It also means that it’s only a matter of time before some player wins or loses an important tournament on the 18th green or in a playoff after deciding to leave the flagstick in while putting.
Imagine if the flagstick-in rule had been in place for the 2008 U.S. Open at Torrey Pines. What if Woods left the flag in on that must-make putt at the 72nd hole, hit it dead center and … it clanged off the stick. We’d still be second-guessing Woods.
The closest we’ve come to anything like that was the 1960 Masters Tournament. While hitting the flagstick with a shot played from the putting surface was first declared illegal in 1908 and became a 2-shot penalty, the rule was waived in 1956, then curiously reinstated in 1968.
So it was legal in 1960 when Arnold Palmer, who trailed Ken Venturi by 1 shot in the Masters’ final round, left the flagstick in the cup for his 40-foot uphill birdie putt at the par-3 16th. The putt was headed in but shockingly glanced off the stick and ended up 18 inches away.
It looked as if Palmer’s decision to leave the flagstick in might cost him the Masters.[Palmer’s putt at 16 can be seen in the classic archive video on masters.com.]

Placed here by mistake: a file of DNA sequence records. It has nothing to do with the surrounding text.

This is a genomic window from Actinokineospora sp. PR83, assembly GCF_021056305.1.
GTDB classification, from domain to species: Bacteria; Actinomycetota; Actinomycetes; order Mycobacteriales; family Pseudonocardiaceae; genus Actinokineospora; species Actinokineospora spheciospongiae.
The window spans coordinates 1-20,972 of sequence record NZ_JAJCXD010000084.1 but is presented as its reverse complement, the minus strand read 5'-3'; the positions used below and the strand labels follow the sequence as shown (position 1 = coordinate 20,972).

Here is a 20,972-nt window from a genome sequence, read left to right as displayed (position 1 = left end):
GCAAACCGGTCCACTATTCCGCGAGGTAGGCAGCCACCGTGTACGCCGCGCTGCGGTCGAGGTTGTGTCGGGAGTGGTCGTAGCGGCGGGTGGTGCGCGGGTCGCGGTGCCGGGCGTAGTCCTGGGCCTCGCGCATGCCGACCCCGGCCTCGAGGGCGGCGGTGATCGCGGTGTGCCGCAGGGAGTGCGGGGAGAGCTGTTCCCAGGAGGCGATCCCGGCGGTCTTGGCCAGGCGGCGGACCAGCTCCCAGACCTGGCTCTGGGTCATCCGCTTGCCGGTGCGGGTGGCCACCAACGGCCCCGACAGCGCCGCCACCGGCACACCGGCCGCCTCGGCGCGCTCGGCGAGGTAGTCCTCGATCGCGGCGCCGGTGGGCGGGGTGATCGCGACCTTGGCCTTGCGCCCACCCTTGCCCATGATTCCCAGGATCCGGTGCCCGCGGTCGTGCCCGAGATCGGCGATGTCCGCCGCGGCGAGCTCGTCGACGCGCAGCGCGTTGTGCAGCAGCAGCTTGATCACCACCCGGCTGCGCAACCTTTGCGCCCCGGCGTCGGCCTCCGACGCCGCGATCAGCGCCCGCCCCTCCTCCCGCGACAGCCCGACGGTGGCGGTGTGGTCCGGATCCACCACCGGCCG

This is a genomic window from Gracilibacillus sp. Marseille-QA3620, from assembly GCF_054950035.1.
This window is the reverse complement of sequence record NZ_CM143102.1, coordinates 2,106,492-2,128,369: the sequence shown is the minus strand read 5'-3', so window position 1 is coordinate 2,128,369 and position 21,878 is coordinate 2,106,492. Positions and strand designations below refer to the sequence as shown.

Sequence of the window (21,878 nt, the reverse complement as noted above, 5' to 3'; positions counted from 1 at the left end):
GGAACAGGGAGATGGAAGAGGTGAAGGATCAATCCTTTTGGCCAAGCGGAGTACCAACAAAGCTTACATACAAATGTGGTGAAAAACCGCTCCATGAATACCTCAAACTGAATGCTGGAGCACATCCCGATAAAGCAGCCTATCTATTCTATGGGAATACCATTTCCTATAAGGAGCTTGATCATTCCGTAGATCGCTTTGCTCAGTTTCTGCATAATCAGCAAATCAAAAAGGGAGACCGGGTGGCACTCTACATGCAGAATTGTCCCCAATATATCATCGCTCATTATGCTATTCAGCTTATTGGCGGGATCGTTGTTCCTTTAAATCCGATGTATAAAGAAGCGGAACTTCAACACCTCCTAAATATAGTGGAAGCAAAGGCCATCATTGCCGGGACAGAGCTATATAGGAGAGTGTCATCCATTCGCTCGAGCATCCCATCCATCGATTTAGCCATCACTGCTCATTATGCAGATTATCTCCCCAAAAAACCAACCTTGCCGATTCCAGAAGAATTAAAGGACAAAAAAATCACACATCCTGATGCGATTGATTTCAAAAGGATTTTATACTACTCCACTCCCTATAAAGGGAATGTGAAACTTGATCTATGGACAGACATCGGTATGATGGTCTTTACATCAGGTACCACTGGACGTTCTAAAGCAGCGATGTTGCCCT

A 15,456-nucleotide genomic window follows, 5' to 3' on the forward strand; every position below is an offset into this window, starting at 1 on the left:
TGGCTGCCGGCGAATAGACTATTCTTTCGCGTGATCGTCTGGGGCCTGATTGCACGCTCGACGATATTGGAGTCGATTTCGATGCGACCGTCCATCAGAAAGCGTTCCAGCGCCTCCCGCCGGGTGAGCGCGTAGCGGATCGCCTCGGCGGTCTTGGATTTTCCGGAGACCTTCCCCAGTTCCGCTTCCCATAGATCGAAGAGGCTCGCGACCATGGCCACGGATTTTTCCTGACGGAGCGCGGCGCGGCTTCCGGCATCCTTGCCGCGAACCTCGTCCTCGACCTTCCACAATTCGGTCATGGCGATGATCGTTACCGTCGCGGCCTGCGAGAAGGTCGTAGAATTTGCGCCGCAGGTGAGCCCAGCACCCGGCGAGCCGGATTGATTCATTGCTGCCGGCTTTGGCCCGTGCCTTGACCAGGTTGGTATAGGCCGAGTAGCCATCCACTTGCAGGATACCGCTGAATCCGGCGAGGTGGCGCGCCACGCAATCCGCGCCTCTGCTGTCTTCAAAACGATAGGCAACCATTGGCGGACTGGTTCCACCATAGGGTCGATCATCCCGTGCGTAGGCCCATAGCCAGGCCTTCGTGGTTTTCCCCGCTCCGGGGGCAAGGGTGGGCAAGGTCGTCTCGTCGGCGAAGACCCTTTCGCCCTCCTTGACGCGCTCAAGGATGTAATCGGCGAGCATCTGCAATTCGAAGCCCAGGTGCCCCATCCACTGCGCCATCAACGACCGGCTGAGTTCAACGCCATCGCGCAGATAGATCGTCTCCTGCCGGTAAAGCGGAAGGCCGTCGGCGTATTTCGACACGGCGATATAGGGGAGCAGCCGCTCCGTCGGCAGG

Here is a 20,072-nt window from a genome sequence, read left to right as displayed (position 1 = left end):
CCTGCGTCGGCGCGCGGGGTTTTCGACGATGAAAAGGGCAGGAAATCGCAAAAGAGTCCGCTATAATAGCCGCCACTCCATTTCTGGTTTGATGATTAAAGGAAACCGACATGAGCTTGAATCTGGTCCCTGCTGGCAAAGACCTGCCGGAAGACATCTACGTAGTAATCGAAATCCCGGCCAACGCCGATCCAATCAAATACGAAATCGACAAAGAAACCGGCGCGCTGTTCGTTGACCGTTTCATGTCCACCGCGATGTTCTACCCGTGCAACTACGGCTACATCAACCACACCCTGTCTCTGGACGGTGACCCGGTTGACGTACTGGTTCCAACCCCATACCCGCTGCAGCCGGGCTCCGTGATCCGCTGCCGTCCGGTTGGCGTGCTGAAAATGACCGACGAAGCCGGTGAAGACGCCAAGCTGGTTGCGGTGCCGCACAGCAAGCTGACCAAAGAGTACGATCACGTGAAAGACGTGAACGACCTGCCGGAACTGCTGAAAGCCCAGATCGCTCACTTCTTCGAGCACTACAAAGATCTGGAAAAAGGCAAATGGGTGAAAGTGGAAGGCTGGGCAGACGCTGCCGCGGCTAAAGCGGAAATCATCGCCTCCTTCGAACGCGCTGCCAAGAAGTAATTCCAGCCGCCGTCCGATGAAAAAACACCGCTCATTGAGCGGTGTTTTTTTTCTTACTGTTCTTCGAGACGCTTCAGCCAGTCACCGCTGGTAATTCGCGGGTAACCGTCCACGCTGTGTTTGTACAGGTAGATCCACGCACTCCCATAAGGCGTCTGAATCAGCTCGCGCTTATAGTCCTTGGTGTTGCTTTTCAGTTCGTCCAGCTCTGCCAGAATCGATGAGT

There was a happy ending for Palmer, however. He coaxed in a 20-footer for birdie at 17, notably leaving the flagstick out, then holed a five-footer for birdie at 18 to edge Venturi and win the Masters.
DeChambeau believes Pelz is correct that leaving the flagstick in is an advantage. It will be interesting to see how many more players come around to that way of thinking.
If leaving the flag in proves to be an advantage, how long before a major championship such as the Masters starts using flagsticks made of Flubber (the fictional rubber of Disney movie fame) or something less conducive to allowing putts to drop?